Mono no aware (The pathos of things) describes having empathy towards things and their imminent passing, accompanied with a gentle, sadness that their disappearance is the reality of life.

It allows us to notice the ephemeral beauty of time and to realize that we should take life a step at a time, appreciating everything that passes.

"Shibui"

Shibui (Perfected simplicity and sophistication) is used to describe an aesthetic principle that values simplicity and the subtle beauty of minimalism.

The seven essential factors of shibui are simplicity, implicitness, modesty, silence, naturalness, everydayness, and imperfection.

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Risk Compensation
Risk Compensation

Risk protection is normally done to minimize the harm a particular activity can do to us. There are various things we do to reduce our risk, to make ourselves safer.

Behaviour scientists po...

Risk Compensation Effects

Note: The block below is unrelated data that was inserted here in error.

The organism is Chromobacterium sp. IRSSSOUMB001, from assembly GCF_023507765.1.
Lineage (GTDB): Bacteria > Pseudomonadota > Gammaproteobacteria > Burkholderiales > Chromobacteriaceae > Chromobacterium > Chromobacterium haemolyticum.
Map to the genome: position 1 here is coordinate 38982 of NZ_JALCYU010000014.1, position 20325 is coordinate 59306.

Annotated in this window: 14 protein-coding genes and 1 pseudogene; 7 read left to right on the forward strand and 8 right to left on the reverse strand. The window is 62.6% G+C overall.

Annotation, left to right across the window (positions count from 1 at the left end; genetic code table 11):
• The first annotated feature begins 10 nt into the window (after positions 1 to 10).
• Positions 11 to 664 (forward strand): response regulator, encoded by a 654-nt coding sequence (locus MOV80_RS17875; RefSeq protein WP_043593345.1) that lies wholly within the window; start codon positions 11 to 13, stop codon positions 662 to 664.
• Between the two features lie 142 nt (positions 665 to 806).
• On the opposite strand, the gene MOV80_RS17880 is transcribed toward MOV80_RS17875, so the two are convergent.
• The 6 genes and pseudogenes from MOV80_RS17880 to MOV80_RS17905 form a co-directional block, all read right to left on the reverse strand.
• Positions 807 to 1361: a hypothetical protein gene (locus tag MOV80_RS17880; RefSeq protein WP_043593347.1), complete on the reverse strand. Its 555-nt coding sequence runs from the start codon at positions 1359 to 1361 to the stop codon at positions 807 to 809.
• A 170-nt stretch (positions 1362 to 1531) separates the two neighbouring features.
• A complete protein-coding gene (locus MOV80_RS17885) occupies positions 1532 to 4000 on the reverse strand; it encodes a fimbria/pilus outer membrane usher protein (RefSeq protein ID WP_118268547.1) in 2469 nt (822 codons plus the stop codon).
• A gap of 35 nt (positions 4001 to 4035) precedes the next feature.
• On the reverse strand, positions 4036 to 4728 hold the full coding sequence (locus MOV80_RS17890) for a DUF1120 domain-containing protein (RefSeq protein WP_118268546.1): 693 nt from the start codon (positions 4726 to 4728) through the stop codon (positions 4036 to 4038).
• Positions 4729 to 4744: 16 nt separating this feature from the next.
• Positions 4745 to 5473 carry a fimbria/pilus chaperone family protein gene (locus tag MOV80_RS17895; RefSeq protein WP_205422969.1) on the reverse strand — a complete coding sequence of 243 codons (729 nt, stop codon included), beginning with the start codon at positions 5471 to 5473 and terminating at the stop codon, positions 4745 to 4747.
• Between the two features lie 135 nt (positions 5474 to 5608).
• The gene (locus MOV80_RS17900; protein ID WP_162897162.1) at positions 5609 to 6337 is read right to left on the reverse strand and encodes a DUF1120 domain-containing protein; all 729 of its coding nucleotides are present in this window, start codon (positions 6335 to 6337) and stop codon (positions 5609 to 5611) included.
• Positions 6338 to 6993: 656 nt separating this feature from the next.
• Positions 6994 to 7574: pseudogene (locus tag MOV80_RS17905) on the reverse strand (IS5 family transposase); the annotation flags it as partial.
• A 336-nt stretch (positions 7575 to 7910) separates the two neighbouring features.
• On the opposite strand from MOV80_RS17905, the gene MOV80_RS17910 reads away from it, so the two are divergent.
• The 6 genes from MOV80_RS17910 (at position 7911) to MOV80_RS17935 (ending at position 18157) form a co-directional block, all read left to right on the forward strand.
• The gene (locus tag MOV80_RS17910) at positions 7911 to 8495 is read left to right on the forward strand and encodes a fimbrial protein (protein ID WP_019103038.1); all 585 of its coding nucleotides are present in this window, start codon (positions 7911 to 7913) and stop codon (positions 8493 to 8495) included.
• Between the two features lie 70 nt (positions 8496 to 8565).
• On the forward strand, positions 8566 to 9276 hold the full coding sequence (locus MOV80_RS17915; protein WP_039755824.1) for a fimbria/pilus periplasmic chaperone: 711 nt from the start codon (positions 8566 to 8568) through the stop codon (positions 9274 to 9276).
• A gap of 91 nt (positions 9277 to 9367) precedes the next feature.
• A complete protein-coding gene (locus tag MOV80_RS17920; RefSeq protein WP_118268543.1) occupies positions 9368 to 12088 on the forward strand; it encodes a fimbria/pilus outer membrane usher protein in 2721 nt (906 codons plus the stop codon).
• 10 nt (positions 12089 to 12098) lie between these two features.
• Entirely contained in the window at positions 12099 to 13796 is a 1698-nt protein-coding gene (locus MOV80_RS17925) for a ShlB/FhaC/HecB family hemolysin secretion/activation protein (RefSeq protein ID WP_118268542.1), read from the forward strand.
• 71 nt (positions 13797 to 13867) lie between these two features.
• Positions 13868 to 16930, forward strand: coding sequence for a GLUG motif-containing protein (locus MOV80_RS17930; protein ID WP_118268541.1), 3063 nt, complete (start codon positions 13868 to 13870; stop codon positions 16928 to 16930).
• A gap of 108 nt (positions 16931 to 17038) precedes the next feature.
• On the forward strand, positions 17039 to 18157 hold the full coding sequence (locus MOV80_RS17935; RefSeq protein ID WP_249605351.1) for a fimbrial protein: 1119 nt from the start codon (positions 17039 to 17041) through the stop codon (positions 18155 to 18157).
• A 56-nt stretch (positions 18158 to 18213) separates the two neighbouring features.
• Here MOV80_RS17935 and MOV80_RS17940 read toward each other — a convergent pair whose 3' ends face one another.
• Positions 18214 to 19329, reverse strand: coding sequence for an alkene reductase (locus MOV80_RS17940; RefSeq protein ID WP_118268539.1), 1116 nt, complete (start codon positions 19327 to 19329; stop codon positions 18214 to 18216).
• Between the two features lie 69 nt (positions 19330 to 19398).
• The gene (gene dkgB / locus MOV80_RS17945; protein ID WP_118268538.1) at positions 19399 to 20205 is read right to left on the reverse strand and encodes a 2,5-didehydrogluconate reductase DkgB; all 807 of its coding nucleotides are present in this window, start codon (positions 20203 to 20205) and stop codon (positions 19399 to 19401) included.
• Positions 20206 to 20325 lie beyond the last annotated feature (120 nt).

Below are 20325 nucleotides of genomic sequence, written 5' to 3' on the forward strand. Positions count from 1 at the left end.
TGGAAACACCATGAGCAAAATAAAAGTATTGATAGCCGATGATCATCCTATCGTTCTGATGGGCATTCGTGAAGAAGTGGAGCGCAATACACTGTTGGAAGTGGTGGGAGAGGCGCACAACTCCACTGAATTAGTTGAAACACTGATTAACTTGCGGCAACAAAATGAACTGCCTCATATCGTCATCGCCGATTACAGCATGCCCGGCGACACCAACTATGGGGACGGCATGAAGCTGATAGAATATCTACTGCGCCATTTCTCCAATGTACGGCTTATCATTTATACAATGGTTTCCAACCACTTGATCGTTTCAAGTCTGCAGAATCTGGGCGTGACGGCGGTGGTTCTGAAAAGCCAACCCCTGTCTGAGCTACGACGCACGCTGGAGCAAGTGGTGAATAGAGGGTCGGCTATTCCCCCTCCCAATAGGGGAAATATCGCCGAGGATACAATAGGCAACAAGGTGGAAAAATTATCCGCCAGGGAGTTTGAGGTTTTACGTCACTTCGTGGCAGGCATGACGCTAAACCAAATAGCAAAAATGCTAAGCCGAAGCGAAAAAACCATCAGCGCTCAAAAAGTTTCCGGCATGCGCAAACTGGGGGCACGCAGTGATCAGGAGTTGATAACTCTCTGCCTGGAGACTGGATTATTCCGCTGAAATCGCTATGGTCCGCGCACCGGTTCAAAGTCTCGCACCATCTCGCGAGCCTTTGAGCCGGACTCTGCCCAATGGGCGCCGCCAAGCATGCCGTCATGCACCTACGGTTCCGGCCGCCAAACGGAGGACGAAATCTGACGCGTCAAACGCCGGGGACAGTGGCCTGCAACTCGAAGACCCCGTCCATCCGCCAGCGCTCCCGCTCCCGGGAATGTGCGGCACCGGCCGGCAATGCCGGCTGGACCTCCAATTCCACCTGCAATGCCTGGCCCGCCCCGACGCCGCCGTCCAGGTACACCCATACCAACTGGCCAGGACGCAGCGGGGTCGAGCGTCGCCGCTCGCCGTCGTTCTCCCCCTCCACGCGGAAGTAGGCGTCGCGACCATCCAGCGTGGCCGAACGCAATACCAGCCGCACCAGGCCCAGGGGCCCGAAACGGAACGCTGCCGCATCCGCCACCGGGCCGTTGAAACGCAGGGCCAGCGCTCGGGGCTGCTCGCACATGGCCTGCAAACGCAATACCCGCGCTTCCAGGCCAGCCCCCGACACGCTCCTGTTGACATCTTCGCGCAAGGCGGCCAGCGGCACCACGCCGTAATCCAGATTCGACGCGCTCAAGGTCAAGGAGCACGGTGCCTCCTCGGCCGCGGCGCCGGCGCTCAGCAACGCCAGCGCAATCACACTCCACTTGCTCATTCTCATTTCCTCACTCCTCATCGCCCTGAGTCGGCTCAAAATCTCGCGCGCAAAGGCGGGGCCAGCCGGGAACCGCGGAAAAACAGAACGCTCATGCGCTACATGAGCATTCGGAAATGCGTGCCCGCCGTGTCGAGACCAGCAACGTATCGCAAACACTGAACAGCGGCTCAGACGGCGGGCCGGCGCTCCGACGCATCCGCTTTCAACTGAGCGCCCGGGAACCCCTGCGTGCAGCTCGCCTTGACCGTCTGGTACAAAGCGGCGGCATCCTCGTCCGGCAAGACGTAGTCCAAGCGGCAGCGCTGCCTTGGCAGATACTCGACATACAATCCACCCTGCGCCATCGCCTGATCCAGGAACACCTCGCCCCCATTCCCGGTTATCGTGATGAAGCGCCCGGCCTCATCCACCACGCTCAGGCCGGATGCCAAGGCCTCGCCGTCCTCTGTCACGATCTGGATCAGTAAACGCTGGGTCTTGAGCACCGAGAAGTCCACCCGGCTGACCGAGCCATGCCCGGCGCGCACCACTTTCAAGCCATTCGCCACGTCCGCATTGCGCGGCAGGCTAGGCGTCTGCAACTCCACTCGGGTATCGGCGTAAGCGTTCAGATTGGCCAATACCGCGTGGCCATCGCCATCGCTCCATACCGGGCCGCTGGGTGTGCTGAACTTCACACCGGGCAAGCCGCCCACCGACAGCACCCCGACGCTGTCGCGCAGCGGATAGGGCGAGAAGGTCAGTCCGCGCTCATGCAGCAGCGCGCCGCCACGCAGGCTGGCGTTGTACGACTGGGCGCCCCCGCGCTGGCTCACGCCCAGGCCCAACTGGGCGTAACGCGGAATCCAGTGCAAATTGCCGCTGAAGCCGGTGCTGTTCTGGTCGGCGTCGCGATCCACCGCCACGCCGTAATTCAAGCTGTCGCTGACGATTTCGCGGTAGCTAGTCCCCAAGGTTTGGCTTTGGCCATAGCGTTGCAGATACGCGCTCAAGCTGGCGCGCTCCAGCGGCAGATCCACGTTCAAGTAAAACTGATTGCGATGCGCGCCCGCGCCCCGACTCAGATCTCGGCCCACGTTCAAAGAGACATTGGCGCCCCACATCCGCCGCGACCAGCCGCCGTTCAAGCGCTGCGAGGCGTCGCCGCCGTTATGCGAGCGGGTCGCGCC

• When automobile safety laws were introduced, the drivers started taking more risks while driving, leading to more pedestrian accidents.
  • Children (and even adults) take more physical risks while playing a sport with protective gear.
  • Safety features like Anti-lock brakes in vehicles ended up increasing the accidents for taxi drivers in Germany
  • Child-proof caps on medicine bottles made parents careless about their being opened by kids, including the ones which don’t have the safety feature.
The Carelessness Effect

Having a safety device in place, and armed with the knowledge that we can push the envelope a bit, the appetite for risk increases.

  • People who have an emergency fund in place tend to be less careful about their investments.
  • People wearing a face-mask in this global pandemic feel like they are safer in crowded places (It’s a face mask, not an Iron Man suit).